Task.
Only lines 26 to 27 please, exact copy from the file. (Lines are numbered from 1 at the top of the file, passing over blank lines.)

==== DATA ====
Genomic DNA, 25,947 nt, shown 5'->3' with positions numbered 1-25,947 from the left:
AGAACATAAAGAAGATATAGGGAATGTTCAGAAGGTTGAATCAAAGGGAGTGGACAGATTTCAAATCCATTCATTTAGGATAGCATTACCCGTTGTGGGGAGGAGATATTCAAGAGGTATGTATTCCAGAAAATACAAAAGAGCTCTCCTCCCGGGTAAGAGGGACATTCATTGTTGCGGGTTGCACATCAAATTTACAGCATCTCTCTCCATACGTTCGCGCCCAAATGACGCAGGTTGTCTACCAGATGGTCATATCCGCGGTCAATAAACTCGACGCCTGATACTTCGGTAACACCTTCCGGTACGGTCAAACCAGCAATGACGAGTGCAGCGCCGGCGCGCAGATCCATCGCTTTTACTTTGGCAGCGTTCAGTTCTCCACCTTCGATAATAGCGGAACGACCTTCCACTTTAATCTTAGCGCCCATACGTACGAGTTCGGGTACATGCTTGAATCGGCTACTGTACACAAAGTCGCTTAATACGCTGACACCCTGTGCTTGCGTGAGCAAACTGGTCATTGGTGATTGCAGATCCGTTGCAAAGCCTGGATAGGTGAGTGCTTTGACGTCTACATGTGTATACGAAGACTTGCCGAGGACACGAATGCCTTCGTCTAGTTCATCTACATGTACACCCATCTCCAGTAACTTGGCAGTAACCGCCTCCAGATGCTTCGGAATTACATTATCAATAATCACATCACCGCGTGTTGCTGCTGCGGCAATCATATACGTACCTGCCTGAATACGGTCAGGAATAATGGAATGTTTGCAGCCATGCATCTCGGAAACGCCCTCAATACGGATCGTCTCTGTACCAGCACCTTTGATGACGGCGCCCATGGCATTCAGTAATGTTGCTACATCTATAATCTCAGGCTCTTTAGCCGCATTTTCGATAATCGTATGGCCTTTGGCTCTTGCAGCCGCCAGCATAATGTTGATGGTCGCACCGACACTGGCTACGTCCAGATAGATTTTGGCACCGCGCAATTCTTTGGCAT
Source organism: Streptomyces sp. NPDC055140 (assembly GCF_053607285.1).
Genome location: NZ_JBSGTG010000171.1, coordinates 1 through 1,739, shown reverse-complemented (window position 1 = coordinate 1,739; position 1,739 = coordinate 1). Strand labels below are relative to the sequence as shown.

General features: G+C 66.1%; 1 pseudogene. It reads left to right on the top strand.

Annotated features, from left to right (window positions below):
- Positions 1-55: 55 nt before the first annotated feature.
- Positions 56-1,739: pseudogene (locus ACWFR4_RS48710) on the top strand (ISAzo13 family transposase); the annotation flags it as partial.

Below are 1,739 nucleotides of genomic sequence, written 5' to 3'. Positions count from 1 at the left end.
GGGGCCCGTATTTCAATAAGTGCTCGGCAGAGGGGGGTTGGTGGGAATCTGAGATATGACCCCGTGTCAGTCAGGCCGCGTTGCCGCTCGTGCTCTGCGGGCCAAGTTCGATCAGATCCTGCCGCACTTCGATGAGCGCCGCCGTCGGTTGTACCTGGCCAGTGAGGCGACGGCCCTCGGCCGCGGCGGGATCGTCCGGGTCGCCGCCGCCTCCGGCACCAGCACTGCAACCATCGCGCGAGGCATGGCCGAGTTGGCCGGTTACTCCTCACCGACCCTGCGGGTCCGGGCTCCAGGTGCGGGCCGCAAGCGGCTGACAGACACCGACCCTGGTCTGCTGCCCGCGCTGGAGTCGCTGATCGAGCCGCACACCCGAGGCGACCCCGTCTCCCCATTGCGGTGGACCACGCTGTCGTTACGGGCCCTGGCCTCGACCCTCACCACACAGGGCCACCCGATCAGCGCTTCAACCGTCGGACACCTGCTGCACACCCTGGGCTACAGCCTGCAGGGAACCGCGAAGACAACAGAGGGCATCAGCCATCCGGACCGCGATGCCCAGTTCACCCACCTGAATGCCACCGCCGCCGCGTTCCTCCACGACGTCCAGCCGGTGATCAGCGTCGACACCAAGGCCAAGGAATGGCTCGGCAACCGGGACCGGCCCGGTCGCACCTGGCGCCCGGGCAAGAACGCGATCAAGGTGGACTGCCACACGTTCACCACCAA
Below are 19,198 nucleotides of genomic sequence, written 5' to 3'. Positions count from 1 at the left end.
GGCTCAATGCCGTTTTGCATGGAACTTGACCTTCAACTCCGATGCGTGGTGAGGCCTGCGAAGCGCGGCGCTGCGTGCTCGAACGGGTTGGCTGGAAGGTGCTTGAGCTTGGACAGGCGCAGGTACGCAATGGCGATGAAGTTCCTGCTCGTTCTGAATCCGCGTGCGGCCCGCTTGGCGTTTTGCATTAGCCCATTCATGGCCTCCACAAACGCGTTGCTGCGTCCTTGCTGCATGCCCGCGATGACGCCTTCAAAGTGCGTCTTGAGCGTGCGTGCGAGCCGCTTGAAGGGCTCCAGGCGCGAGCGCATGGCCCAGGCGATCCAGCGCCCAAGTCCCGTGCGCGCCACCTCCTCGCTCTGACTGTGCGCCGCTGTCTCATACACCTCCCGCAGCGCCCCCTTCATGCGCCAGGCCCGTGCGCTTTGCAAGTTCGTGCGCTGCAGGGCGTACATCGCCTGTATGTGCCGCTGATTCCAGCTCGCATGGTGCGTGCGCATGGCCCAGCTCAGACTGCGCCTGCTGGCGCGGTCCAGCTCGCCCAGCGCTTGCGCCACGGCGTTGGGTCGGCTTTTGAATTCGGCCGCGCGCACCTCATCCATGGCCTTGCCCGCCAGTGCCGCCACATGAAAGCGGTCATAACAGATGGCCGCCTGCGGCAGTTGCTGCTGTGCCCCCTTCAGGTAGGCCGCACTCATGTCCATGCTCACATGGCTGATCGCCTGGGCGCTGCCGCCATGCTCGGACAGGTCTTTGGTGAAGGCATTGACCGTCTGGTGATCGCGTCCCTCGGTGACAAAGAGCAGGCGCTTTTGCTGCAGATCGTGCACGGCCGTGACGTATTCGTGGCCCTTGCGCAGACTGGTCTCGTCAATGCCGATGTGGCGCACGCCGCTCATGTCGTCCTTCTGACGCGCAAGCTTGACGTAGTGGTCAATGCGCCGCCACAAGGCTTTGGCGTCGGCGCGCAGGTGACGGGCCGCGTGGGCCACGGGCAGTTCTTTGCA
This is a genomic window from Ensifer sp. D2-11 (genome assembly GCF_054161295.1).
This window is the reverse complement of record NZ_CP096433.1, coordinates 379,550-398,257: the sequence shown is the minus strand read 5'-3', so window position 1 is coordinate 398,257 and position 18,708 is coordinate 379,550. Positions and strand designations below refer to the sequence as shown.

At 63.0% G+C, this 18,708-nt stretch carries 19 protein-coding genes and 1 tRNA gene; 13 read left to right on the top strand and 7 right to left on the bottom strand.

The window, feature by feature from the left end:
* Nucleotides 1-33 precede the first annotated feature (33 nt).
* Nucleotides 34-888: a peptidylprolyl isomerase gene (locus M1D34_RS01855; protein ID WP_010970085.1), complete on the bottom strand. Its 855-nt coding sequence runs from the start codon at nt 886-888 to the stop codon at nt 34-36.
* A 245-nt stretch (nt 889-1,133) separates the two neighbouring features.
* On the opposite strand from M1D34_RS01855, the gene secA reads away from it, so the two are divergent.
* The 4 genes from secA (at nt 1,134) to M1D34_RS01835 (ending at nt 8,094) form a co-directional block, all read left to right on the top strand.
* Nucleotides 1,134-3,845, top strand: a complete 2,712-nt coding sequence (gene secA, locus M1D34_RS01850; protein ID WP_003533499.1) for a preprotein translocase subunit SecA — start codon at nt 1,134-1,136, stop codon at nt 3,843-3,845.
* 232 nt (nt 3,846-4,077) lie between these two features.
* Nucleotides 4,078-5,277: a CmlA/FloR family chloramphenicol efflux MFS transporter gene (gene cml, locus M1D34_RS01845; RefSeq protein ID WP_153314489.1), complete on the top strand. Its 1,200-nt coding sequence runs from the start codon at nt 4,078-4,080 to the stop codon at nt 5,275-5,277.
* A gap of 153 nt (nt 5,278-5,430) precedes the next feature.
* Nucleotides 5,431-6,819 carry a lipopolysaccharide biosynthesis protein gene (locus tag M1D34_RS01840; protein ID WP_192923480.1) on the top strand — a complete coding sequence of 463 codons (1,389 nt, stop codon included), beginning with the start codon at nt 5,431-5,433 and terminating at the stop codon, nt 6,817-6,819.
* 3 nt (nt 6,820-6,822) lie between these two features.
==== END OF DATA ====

* Nucleotides 5,431-6,819 carry a lipopolysaccharide biosynthesis protein gene (locus tag M1D34_RS01840; protein ID WP_192923480.1) on the top strand — a complete coding sequence of 463 codons (1,389 nt, stop codon included), beginning with the start codon at nt 5,431-5,433 and terminating at the stop codon, nt 6,817-6,819.
* 3 nt (nt 6,820-6,822) lie between these two features.